There's no better time to enact sweeping changes that give it a puncher's chance of survival in the gaming market favoring short attention spans, and to regain the faith of loyalists and show some semblance of integrity after Maximum Security's controversial DQ.
All that stakeholders want is a fair shake. Churchill Downs' stewards may have properly applied Kentucky's racing rules to the letter, but in the process made a subjective decision in the only "sport" I'm aware of that polls its participants to reach an outcome.
Unless mistaken, I don't recall New Orleans wide receiver Tommylee Lewis or coach Sean Payton being asked for input from NFL officials who missed a blatant interference call that kept the Saints from the Super Bowl. Presumed impartial bodies, the officials made a decision on their own after a video review without lobbying, as it should be.
Thoroughbred racing needs a national governing body ASAP. Enough with state-by-state regulation where what's OK in one jurisdiction isn't cool in another. We saw why yesterday, but unfortunately it's never going to happen, with dozens of state fiefdoms in a territorial war for survival of the fittest and really no one caring for the national welfare of the game or those that pump money through the betting windows and really are what keep it alive. Without bettors you have no sport.
Ah, The "Sport" of Kings
It's almost impossible to offer unbiased perspective on the 2019 Kentucky Derby outcome, since thoroughbred racing really is not a sport.
Rather, it's a couture-driven gambling vehicle that spins an upper-crust persona, but with more variables than other forms of wagering and that is generally a losing proposition. Why?
- The house keeps 15-25 cents of every dollar wagered.
- Trainers can teach expensive animals with minds of their own to run fast in circles but not always avoid natural tendencies to herd once the race gate opens.
- Tiny, oft-undernourished humans control equine vehicles 10x their weight at 35 MPH on sharp turns and with dirt kicked in their faces.
- Consumers are in the dark on veterinary care.
- Owners, trainers and other insiders can wager, influencing outcomes.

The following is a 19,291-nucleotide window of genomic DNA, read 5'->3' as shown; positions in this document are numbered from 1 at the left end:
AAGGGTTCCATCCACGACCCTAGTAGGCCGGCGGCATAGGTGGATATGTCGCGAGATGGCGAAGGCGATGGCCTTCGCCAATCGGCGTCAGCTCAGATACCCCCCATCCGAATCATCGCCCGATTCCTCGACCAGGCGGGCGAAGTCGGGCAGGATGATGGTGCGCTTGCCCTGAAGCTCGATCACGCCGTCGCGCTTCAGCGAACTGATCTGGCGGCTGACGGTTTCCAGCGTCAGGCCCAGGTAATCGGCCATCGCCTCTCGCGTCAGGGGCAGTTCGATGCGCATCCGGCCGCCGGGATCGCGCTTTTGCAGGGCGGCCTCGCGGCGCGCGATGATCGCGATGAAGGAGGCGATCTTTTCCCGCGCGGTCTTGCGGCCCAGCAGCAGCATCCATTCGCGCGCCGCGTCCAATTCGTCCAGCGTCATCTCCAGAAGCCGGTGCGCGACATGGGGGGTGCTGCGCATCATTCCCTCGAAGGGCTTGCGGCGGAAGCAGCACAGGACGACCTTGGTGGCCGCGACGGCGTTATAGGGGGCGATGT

- Racing has on old-boy network vs. outsiders feel -- the latter what I think came into play with Hall of Fame trainer Bill Mott playing clean vs. the guy who broke in at Charles Town and wins at skeptically high rates at Monmouth Park and Gulfstream.
Sunday-morning quarterbacking the 2019 Derby and whether Maximum Spirit deserved to be disqualified the 17th place is useless, since those like me who saw a 150% return on investment go poof and have no recourse, even if the DQ'd connections appeal a stewards' decision that owner Gary West deemed "egregious." It all comes across as mere chest thumping or bitching.
Where Do We Go Now?
Twitter pissing matches or whining about spilled milk get us nowhere as a fan base. It definitely won't advance the industry's deep need for credibility.
Debate has some use, but what should come from Saturday's debacle is a move to a nationwide governing body that removes individuals states' biases and does what's good for the product, the human and equine athletes and the industry's shrinking base of wagering customers.
Every other professional "sport" that uses official reviews removes the participants' voice. NBA and NCAA basketball coaches and players don't look over the shoulder of referees reviewing the video of a play in question. Same goes for the NFL, NHL and MLB. Premier League coaches can't spend a few minutes lobbying an official to reverse a red-card decision.
Yet, in thoroughbred racing the biases are obvious -- jockeys get to weigh in on the proceedings, and stewards may have preconceived views of the backgrounds and reputations of a horse's trainer -- with a wagering public's money in the balance.
I've written about this before, focusing on California, which -- like all states -- has its own stewards' guidelines and rules' applications are highly inconsistent. Watch the 2018 Wicker Stakes vs. other rulings and you'll see.
At the core, racing is gambling, nothing more.
To be more credible, it needs a national set of rules that are transparent and applied consistently across U.S. race tracks. I'm calling on Churchill Downs to initiate the discussion, and for federal legislators and the NTRA to step in, working toward a national set of rules and enforcement.
At the least, it's a better proposition for bettors than leaving multi-million-dollar decisions (from wagering, earnings and horse-breeding perspectives to name a few) in the hands of a few state appointees.
Wounds of Saturday will heal, and most stakeholders in the game will move forward (e.g. Jason Service and Bill Mott were back in their stables bright and early getting back to business), though I have my doubts that those running the industry every will.
Sure, the game has advanced beyond the days of Kentucky Derby patrons raising their julep cups to jockeys whipping each other in the stretch as "boys being boys", to paraphrase the legendary Jerry Izenberg, but certainly this day smells nothing like roses for this horseplayer.